Album Review: Devendra Banhart – What Will We Be

October 24, 2009

Devendra Banhart's interdimensional war uterus.

Concept: Freak folk favorite Banhart releases his seventh studio LP, continuing with the stylistic left turn of the previous Smokey Rolls Down Thunder Canyon.

Sound: Banhart has changed a lot in the time since Cripple Crow, and this album seems to acknowledge or even document the transformative period. It used to be that his happiest songs were his most disturbing, and his libidinous eccentricity could be contained within sparse acoustic folk arrangements. The album starts with a complacent, utopian four track lull, continuing to neglect his haggard but effeminate upper range in favor of a lazy Jim Morrison croon. Rather than hold the album to this tone or burst back into his recent affair with rock, Banhart begins to gather the storm clouds with two songs ‘for B’ until the mood of the album seems to have erased itself, and then rattles off a series of disconnected jams. He knows his music history, and he fiddles with an uncommon amount of diversity in genre and tone. Banhart fills in the blanks that the modern burst of folk rock has left. Where most acts will water down their influences and rub them together, Banhart tries to replicate sounds and stack them against each other; whether this is appealing or important is up to the listener.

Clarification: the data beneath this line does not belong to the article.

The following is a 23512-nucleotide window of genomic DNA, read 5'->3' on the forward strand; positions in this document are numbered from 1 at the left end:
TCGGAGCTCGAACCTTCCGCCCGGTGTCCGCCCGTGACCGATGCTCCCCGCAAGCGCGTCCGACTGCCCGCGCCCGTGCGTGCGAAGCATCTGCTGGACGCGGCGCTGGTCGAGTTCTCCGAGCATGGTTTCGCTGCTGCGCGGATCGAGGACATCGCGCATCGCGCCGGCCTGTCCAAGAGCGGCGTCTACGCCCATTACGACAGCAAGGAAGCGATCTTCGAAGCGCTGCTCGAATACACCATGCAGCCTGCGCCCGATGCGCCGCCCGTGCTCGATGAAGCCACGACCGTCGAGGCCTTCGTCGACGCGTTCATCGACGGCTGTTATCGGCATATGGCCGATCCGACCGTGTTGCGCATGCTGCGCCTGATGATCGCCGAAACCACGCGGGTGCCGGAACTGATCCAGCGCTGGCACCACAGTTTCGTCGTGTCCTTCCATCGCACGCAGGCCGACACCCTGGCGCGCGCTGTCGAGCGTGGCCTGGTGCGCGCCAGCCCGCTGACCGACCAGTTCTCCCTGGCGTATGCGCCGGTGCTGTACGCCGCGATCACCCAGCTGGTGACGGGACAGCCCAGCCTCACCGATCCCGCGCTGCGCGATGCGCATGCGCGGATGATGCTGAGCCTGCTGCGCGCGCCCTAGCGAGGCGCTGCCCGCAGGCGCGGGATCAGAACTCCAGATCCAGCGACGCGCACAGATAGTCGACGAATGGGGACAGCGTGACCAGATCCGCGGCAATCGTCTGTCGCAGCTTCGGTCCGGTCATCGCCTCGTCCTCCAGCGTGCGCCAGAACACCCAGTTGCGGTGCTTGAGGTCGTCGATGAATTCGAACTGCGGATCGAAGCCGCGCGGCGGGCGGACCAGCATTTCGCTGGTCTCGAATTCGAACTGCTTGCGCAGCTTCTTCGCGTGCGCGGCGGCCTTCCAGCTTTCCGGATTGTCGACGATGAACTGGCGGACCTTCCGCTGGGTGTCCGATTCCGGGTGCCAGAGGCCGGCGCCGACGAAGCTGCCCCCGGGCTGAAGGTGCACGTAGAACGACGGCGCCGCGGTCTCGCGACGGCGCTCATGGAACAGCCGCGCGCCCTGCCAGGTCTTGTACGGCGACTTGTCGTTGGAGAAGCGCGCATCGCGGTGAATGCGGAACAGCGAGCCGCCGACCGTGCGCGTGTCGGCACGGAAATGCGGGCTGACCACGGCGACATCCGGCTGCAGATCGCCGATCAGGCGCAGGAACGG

Lyrics: This is where Banhart seems to be changing the most. His old penchant for simple, grotesque, vaguely mythological blurbs has given way to spiritualization of decrepit rock slang. “Since time began/ you been a long time, and/ Mama ain’t it grand/ that I get to be the fool again…Cause every kiss that I don’t get’s/ another life that I don’t live…Who do you love:/ the lover you can’t forget/ or the lover you haven’t met?” Wiping away his absurdities has only strengthened the other interstitial ballads in which he’s so practiced: “Now I take everything as a good sign/ because I’m in love/ I take everything as a sign from God…Please destroy me/ please destroy me/ please destroy me…A child born singing.

Quick And Dirty: The title says it all. This could be a footnote in Banhart’s career, or a ditch, but Banhart’s path to rejuvenate Americana seems to have such personal ends and means that the flux and hesitation of this album presents voices all equally worthy of being held to. (♦♦♦♦)

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One Response to “Album Review: Devendra Banhart – What Will We Be”

  1. Colin C. said

    Hey Miles.
    this is awesome that you guys are doing this blog. I had no idea this was going on until I stumbled upon the link. The organization and design is excellent and its great to see how consistent you have been with it. I like how concise and clear your reviews are as well. I’ll definately continue to check this blog out so I encourage you to keep it up.

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